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Is it time for an independent doctor to rule on GAA concussion cases?

Mayo’s Aidan O’Shea thinks it could be time for that introduction.

Aidan O'Shea - 'It's very hard to know what kind of effect that would have on you.'
Aidan O'Shea - 'It's very hard to know what kind of effect that would have on you.'
Image: Donall Farmer/INPHO

MAYO’S AIDAN O’SHEA admits that there ‘probably should be an independent doctor’ to rule on concussion cases in GAA games.

O’Shea was notably involved in a concussion incident during last August’s All-Ireland semi-final replay thriller against Kerry when he collided with teammate Cillian O’Connor.

It wasn’t the first time that O’Shea has been concussed with the 2013 Allstar revealing yesterday that it has happened to him frequently since he was first concussed at the age of 16.

“There probably should be an independent doctor maybe on the sideline to kind of dictate what happens. It’s very difficult when you’re in the heat of a game and you think you can make a difference, regardless of what state you’re in, to be objective and make a call like that.

“I’’m not a doctor, but I think the more you’’ve been concussed, the more likely it will happen again. I know it’’s happened me quite regularly, at club and county level, for the first time at 15 or 16. But I didn’’t even know what it was then. I know now.”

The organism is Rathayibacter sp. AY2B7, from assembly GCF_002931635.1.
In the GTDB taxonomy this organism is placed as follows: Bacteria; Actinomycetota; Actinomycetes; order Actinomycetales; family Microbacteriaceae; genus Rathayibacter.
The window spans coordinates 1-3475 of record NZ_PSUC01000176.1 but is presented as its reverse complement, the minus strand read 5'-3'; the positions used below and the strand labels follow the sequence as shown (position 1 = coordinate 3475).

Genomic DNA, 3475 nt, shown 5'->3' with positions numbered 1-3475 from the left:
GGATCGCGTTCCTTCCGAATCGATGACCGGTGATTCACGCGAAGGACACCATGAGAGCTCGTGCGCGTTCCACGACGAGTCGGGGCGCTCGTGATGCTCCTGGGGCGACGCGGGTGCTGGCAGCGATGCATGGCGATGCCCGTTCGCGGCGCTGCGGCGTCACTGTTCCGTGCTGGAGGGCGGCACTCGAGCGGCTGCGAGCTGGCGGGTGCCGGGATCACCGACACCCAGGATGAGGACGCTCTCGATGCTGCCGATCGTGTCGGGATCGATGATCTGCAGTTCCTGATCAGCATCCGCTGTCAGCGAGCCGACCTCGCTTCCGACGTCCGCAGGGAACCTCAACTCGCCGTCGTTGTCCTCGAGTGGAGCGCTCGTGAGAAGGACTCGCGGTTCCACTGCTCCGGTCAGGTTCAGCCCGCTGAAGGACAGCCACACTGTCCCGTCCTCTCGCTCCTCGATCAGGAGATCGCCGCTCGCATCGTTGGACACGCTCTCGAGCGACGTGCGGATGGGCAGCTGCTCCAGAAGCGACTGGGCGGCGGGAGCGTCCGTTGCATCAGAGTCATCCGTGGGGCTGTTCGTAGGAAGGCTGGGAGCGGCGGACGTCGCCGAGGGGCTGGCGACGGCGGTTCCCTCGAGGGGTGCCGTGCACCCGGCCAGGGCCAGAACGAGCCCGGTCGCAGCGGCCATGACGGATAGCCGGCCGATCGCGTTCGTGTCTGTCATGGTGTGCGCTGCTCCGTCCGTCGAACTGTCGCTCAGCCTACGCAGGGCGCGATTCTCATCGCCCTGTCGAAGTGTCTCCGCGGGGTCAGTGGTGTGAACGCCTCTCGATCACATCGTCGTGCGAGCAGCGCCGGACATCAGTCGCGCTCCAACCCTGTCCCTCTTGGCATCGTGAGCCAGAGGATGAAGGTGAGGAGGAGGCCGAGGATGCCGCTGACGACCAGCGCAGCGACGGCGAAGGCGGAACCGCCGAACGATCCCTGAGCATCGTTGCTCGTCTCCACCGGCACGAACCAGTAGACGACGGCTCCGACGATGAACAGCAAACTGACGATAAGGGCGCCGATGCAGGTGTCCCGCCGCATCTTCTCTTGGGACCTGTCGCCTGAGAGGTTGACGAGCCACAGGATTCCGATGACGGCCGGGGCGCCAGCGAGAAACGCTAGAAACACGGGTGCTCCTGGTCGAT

Anthony Maher and Aidan O'Shea Aidan O'Shea in action in last August's replay against Kerry. Source: Cathal Noonan/INPHO

O’Shea admits he was ‘groggy’ during that extra-time clash against the Kingdom and believes the incident was a significant setback for the Mayo side.

“I was groggy. I wasn’’t 100 per cent. Definitely, I thought after it happened, I thought I’’d be okay. I know James and myself had a long discussion on the sideline about it at the time, but it’s always very difficult from a player’s point of view.

“Obviously, it was a bit of a setback for us. Myself and Cillian were playing well, the previous couple of games, and probably knocked ourselves off course a bit.”

Aidan O'Shea was present at the ESB “EnergyFit” programme in association with FutureFit. Source: Stephen McCarthy/SPORTSFILE

The 24 year-old, who is one of the strongest midfield powerhouses in the game, is not planning on tailoring his approach to Gaelic football. He acknowledges the gravity of the issue but doesn’t have concerns for his long-term health.

“I don’’t know the science because you do feel fine after a couple of days. It’s very hard to know what kind of effect that would have on you. It’s only happened six or seven times so hopefully I won’t have any long term effects. But if Brian O’’Driscoll can come through as many concussions as he’’s had I think I’’ll be alright.”

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Fintan O'Toole

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